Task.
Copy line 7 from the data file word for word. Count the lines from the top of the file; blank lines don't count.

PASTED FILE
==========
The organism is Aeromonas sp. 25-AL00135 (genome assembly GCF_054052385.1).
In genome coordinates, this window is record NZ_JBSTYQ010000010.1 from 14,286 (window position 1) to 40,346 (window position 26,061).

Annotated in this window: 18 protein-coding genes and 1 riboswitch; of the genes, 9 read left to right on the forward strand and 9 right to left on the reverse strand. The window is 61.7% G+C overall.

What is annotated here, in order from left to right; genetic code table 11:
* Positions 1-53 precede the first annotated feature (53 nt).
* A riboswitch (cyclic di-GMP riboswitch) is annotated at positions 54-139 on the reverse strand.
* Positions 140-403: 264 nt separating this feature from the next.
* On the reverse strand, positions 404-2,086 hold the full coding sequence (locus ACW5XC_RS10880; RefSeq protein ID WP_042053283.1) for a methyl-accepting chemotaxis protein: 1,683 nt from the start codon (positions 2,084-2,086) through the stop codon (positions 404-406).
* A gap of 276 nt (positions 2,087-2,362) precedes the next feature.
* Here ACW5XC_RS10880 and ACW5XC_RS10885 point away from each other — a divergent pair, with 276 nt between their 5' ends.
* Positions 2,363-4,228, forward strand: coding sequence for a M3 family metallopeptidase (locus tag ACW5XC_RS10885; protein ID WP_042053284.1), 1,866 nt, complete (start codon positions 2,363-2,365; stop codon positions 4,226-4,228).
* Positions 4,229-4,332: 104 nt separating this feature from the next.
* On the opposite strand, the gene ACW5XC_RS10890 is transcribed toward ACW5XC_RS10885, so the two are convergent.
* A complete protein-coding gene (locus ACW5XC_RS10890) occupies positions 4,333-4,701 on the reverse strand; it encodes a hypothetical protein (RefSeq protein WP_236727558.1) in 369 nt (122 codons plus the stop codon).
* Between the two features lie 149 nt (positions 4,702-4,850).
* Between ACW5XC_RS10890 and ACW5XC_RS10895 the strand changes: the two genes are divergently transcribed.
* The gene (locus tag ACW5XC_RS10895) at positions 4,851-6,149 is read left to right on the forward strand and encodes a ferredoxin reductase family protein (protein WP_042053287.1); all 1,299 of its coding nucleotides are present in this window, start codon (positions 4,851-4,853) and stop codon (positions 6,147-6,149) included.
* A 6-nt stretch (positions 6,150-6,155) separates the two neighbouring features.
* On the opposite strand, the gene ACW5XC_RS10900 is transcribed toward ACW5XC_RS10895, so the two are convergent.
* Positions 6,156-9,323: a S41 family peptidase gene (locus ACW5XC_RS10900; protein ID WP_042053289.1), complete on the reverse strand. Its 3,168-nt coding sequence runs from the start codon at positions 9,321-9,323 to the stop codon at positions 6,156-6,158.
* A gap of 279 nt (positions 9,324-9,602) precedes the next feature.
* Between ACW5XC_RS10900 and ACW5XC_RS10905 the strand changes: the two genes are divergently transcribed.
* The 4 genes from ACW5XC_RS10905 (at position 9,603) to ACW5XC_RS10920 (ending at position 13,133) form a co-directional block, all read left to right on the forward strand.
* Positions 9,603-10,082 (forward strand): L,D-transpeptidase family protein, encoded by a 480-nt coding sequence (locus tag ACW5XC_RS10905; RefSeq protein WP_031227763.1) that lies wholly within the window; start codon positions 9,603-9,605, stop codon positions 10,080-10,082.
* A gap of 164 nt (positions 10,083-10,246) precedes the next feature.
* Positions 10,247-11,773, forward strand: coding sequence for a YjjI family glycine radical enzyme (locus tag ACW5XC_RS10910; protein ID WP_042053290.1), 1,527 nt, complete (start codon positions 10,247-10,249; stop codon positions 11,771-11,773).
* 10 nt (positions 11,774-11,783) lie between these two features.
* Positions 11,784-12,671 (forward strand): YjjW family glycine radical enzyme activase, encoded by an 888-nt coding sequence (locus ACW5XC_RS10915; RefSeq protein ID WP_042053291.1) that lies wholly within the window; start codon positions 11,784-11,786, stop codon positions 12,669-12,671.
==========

* Positions 140-403: 264 nt separating this feature from the next.